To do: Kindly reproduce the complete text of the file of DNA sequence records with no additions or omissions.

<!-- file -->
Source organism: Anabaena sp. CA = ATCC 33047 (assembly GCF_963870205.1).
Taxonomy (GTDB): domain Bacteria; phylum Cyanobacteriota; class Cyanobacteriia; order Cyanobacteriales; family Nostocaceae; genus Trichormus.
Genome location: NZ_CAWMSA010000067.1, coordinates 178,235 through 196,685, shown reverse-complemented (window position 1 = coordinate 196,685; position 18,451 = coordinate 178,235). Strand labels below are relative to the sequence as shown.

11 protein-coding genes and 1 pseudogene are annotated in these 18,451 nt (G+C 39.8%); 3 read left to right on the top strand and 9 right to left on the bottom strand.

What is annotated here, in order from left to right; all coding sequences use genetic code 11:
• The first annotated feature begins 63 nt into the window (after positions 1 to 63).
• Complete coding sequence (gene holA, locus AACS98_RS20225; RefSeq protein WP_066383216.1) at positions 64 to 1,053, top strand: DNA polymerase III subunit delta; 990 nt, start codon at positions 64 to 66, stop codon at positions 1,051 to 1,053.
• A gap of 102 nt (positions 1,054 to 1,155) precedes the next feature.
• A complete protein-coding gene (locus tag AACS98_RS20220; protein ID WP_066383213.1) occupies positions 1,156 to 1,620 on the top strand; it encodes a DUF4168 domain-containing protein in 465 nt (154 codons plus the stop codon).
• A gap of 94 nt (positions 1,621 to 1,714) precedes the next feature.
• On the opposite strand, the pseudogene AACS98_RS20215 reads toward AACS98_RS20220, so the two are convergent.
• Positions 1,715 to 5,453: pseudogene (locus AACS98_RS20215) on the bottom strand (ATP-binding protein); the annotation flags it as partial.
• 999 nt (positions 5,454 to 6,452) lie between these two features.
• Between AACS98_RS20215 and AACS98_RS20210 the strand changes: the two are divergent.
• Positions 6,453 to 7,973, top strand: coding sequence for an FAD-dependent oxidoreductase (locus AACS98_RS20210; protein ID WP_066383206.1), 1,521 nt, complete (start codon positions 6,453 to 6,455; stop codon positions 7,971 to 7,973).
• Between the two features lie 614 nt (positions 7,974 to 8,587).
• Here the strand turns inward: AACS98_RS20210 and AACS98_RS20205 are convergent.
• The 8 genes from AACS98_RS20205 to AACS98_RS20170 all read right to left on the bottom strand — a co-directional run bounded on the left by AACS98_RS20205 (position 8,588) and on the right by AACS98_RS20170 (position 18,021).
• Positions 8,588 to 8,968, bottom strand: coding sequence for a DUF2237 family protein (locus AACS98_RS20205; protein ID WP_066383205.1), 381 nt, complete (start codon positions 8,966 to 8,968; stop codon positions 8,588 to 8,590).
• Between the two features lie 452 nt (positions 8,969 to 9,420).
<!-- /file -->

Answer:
Source organism: Anabaena sp. CA = ATCC 33047 (assembly GCF_963870205.1).
Taxonomy (GTDB): domain Bacteria; phylum Cyanobacteriota; class Cyanobacteriia; order Cyanobacteriales; family Nostocaceae; genus Trichormus.
Genome location: NZ_CAWMSA010000067.1, coordinates 178,235 through 196,685, shown reverse-complemented (window position 1 = coordinate 196,685; position 18,451 = coordinate 178,235). Strand labels below are relative to the sequence as shown.

11 protein-coding genes and 1 pseudogene are annotated in these 18,451 nt (G+C 39.8%); 3 read left to right on the top strand and 9 right to left on the bottom strand.

What is annotated here, in order from left to right; all coding sequences use genetic code 11:
• The first annotated feature begins 63 nt into the window (after positions 1 to 63).
• Complete coding sequence (gene holA, locus AACS98_RS20225; RefSeq protein WP_066383216.1) at positions 64 to 1,053, top strand: DNA polymerase III subunit delta; 990 nt, start codon at positions 64 to 66, stop codon at positions 1,051 to 1,053.
• A gap of 102 nt (positions 1,054 to 1,155) precedes the next feature.
• A complete protein-coding gene (locus tag AACS98_RS20220; protein ID WP_066383213.1) occupies positions 1,156 to 1,620 on the top strand; it encodes a DUF4168 domain-containing protein in 465 nt (154 codons plus the stop codon).
• A gap of 94 nt (positions 1,621 to 1,714) precedes the next feature.
• On the opposite strand, the pseudogene AACS98_RS20215 reads toward AACS98_RS20220, so the two are convergent.
• Positions 1,715 to 5,453: pseudogene (locus AACS98_RS20215) on the bottom strand (ATP-binding protein); the annotation flags it as partial.
• 999 nt (positions 5,454 to 6,452) lie between these two features.
• Between AACS98_RS20215 and AACS98_RS20210 the strand changes: the two are divergent.
• Positions 6,453 to 7,973, top strand: coding sequence for an FAD-dependent oxidoreductase (locus AACS98_RS20210; protein ID WP_066383206.1), 1,521 nt, complete (start codon positions 6,453 to 6,455; stop codon positions 7,971 to 7,973).
• Between the two features lie 614 nt (positions 7,974 to 8,587).
• Here the strand turns inward: AACS98_RS20210 and AACS98_RS20205 are convergent.
• The 8 genes from AACS98_RS20205 to AACS98_RS20170 all read right to left on the bottom strand — a co-directional run bounded on the left by AACS98_RS20205 (position 8,588) and on the right by AACS98_RS20170 (position 18,021).
• Positions 8,588 to 8,968, bottom strand: coding sequence for a DUF2237 family protein (locus AACS98_RS20205; protein ID WP_066383205.1), 381 nt, complete (start codon positions 8,966 to 8,968; stop codon positions 8,588 to 8,590).
• Between the two features lie 452 nt (positions 8,969 to 9,420).